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The Tasmanian Devil

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Ivana Latalisa

on 4 December 2015

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Transcript of The Tasmanian Devil

The Tasmanian Devil
Population Dynamics:
Population Characteristics
Density
Distribution
Dispersion
Primary Characteristics
Age Structure
Genetic Diversity
Environment Carrying Capacity
Population Growth
Estimated Population Size
Present
Historical
Fluctuations in Population
Future Population Size
Limiting Factors
Species Interaction
Human Influence
Conservation Biology
The Tasmanian devil population has declined over 80% since 1990 in some parts of Tasmania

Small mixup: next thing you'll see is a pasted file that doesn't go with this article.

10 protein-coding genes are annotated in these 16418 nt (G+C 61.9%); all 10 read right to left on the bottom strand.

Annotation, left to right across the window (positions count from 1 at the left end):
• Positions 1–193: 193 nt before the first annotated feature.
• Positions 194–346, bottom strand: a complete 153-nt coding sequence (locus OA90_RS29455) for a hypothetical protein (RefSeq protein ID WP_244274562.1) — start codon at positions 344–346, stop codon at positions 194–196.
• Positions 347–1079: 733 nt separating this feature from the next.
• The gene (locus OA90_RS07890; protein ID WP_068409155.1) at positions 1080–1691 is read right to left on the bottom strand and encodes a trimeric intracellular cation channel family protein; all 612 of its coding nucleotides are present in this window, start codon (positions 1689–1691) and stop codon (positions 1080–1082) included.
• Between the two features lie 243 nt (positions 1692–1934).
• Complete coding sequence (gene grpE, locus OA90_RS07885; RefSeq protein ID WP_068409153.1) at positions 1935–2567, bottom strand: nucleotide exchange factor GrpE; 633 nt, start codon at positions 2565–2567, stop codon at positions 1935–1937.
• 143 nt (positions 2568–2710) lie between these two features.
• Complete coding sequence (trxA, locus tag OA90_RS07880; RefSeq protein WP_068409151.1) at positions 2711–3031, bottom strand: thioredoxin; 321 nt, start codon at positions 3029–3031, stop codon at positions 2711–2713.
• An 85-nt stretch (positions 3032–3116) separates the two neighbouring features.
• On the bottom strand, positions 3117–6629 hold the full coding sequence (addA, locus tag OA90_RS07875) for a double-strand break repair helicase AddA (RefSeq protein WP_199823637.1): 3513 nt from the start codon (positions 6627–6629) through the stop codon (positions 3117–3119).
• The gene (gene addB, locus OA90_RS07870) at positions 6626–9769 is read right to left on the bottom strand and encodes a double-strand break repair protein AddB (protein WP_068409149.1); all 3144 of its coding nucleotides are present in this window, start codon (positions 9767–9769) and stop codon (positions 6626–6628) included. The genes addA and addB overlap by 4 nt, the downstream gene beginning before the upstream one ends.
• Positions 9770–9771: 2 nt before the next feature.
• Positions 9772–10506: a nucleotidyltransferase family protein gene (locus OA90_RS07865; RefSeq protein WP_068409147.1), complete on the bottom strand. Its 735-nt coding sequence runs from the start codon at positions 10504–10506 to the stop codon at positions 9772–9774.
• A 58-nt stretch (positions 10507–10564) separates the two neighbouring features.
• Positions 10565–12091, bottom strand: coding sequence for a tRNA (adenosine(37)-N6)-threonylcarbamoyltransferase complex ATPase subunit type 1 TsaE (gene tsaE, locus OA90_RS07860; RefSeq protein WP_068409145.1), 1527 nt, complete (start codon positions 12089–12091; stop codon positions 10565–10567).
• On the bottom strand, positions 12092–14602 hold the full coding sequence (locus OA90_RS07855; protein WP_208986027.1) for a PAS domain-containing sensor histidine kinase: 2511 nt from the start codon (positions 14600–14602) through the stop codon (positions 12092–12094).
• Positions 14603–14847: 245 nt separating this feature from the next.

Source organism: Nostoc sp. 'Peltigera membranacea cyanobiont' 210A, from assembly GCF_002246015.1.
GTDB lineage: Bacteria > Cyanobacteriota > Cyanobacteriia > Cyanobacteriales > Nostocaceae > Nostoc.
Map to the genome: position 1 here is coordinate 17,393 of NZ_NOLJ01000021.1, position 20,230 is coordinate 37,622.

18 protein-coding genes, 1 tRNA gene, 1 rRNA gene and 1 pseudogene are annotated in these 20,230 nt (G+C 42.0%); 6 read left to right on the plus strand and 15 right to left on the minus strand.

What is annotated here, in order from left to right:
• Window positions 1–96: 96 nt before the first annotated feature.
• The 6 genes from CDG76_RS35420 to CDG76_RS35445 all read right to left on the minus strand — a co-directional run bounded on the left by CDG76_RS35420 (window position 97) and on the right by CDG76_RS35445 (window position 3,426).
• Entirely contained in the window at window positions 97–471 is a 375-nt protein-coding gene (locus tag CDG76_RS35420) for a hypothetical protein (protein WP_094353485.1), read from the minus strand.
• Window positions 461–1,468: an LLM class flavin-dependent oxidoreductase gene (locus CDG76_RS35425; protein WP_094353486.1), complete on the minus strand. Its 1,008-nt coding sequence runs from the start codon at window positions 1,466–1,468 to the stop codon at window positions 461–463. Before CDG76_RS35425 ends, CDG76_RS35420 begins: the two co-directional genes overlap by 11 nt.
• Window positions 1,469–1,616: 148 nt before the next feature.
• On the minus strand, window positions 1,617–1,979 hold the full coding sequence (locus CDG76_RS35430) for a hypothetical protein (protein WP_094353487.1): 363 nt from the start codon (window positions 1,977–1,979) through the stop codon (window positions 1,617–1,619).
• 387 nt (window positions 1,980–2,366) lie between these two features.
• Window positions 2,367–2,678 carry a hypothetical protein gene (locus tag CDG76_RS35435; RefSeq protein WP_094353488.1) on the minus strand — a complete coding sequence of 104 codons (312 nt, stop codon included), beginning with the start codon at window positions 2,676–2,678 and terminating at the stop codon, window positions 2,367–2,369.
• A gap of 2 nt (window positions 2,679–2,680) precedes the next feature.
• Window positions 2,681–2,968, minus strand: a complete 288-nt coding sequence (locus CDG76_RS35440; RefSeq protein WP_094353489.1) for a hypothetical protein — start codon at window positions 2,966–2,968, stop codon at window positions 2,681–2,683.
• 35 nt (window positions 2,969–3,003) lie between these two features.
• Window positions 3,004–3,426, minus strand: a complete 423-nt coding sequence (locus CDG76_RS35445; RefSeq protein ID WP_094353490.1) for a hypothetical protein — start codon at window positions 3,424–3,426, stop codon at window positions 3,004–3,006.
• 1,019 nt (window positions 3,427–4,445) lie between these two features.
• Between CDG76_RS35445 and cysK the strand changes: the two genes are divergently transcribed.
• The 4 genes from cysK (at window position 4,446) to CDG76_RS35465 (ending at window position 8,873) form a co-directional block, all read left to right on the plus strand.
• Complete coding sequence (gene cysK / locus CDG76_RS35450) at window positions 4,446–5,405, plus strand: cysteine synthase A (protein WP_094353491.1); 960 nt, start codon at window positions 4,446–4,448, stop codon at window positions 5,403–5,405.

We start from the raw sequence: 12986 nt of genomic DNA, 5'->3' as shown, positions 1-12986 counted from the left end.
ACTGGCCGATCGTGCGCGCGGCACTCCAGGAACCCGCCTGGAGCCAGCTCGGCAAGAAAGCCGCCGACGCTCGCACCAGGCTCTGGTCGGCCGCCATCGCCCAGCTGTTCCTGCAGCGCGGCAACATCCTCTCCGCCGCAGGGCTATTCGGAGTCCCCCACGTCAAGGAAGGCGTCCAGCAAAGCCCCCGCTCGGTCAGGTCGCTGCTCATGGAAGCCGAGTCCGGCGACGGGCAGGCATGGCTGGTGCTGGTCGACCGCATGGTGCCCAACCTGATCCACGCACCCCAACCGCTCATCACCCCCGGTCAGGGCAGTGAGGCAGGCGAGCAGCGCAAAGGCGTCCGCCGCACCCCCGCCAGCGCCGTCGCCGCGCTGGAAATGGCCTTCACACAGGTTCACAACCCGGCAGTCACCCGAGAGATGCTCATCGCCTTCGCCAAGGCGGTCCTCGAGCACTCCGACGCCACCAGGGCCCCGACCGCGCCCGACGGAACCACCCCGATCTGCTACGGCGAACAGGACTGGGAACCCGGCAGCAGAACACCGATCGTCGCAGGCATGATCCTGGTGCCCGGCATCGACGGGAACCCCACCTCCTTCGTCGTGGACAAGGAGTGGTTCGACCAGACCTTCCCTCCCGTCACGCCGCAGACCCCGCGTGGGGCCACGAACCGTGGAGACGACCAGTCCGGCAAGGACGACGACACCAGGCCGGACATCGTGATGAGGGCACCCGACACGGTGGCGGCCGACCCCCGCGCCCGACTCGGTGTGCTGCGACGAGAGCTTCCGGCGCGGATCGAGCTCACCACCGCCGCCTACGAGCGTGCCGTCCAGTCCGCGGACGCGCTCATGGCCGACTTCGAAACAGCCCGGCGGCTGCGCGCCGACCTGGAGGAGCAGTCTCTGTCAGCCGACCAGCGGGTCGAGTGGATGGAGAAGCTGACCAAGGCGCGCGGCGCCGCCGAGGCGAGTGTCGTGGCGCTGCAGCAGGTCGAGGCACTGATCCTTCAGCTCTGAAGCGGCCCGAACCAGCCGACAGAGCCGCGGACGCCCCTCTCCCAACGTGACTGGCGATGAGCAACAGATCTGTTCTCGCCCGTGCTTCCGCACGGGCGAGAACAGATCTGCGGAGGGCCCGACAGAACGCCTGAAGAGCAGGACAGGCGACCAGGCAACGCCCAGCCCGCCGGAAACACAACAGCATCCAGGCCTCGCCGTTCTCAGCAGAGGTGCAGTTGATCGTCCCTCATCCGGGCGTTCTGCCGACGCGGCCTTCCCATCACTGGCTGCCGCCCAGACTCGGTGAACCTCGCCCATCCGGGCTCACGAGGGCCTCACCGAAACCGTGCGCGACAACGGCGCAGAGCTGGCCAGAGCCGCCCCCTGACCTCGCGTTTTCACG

The remaining wild population is approximately 10 000-25 000 individuals
In the early to mid 1990s the total devil population was at one of its highest, an estimated 130 000-150 000 individuals
The estimated population in 2007 was 50 000 devils
Tasmanian devil joeys have a relatively low mortality rate
In areas greatly affected by DFTD, the ratio of mature devils to young devils is much lower, as the disease most often affects older individuals
Since DFTD affects females and males equally, the ratio of females to males is equal for the most part
About the Tasmanian Devil
The Tasmanian devil is the largest marsupial carnivore in the world
They are know for their short temper and loud screech
They were first classified as endangered in 2008
A law protecting the Tasmanian devil was put into force in 1941, and the population slowly recovered
A population boom occurred in the 1970s, where the devil population peaked
In 1988,
Trichinella Spiralis,
a parasite, killed around 30% of the devil population